Alter, S. Decision Support Systems: Current Practice and Continuing 
Challenges. Reading, Mass. : Addison-Wesley, Inc., 1980. 

Holsapple, C. W. and A. B. Whinston. Decision Support Systems: A 
Knowledge Based Approach. Minneapolis, MN.: West Publishing, Inc., 1996. 


Power, D. J., Decision Support Systems: Concepts and Resources for 
Managers, Westport, CT: Greenwood/Quorum Books, 2002.

Sprague, R. H. and E. D. Carlson. Building Effective Decision Support 
Systems Englewood Clifts, N.J.: Prentice-Hall, Inc.: 1982

Turban, E. and J. E. Aronson Decision Support and Intelligent Systems. 
(5th edition) Upper Saddle River, N.J.: Prentice-Hall, Inc.: 1995.

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DSS News Releases - March 17 to March 28, 2003
        
03/28/2003 Call for Papers: Special issue of DSS Journal on Web-based
Decision Support.

03/27/2003 FreeBalance eGrants goes live in Ireland - web-based grants
management system deployed by Irish Government Research Council.

03/27/2003 Fair, Isaac partners with EDS to detect fraud and abuse in 
eastern states medicare claims. 

03/27/2003 HumanConcepts announces the release of OrgPlus Automation 
module and OrgPlus Directory.

03/26/2003 Toshiba America Business Solutions deploys Cognos(R) Series 7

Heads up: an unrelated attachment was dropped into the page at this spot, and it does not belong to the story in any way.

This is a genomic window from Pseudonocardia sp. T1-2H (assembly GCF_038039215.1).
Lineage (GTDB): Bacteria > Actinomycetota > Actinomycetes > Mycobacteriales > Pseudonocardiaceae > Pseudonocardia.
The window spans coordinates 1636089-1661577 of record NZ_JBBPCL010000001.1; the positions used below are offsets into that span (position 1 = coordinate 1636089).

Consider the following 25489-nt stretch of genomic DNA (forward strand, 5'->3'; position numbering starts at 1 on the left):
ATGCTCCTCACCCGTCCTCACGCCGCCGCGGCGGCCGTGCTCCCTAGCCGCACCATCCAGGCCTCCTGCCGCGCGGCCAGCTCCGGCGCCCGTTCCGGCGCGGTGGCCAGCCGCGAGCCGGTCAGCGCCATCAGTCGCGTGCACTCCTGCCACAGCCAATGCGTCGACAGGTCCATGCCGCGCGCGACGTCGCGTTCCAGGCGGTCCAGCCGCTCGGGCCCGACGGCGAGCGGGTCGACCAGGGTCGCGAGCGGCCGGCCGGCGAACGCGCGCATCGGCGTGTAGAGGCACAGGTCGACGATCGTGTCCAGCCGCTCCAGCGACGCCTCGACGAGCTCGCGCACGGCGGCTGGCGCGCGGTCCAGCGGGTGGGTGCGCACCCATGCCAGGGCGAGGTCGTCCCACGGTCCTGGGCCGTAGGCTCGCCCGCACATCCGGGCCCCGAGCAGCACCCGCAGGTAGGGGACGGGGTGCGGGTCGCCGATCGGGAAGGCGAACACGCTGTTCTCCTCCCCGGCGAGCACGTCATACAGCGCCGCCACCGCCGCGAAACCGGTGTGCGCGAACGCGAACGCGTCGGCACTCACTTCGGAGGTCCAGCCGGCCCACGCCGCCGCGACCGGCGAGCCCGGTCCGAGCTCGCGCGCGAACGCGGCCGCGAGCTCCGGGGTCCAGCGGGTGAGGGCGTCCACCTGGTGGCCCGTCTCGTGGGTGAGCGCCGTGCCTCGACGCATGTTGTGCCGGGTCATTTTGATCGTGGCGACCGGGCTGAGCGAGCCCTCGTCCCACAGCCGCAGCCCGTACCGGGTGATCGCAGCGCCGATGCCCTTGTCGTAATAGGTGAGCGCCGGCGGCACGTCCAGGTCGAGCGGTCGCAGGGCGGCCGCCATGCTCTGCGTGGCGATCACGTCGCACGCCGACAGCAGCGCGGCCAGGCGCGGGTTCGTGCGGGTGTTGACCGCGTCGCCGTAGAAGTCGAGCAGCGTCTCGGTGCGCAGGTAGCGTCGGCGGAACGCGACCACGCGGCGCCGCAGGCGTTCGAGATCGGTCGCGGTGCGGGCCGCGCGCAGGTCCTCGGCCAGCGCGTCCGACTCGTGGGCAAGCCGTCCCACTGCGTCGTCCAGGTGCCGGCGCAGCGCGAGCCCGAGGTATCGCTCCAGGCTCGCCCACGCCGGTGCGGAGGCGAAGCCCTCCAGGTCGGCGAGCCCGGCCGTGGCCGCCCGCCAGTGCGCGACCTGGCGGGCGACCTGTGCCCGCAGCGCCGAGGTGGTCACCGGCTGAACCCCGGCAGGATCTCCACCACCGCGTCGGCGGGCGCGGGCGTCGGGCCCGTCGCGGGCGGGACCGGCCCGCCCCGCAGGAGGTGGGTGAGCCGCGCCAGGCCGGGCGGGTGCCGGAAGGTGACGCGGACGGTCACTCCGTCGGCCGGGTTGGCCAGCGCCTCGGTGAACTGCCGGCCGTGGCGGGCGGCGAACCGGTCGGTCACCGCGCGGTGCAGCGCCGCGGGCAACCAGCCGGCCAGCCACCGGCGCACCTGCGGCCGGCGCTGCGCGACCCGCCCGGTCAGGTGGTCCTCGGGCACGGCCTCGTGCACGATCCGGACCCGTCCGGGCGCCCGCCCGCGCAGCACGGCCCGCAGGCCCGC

across North American business portal. 

03/26/2003 Frost & Sullivan: Technology convergence forces strategic 
change in web content management market.

03/26/2003 Outbreak detection software, `RedBat,' alerts health 
officials of mystery infection called SARS.

03/25/2003 Production Modeling Corporation and Optiant team to deliver 
strategic inventory management.

03/24/2003 Belk enhances business performance with MicroStrategy 
software. 

03/24/2003 Hy-Vee selects FineGround Networks to enable real-time web 
applications. 

03/24/2003 Sybase teams with Distributor Resource Management to boost 
analytical capabilities for foodservice supply chain.

03/24/2003 SupportSoft enhances speed and accuracy of knowledge 
management with new Knowledge Center software release. 

03/20/2003 Gartner says stand-alone portal products will begin to 
disappear from the market as the suite approach arrives in 2003.

03/20/2003 Strategic Management Group, Inc. releases Version 4.0 of its 
SimShop simulation platform.

03/19/2003 Leading computer science professional organizations organize 
MobiSys '03: first international conference on mobile systems, 
applications and services.

03/18/2003 Guardian Life Insurance maximizes value of its Lotus Notes 
content using Stellent Lotus Notes Integrator. 

03/18/2003 Landstar deploys Ascential Enterprise Integration Suite to 
connect affiliated independent small business customers. 

03/17/2003 Cognos accelerates ability to implement corporate performance 
management solutions.

03/17/2003 DKSystems integrates KPS knowledge management technology into 
the DKHelpDesk product suite. 

03/17/2003 Lightbridge announces FraudBuster(R) release 7.0 with new 
predictive intelligence.

03/17/2003 Intergraph showcases Geospatial Resource Management solutions 
at GIS-T.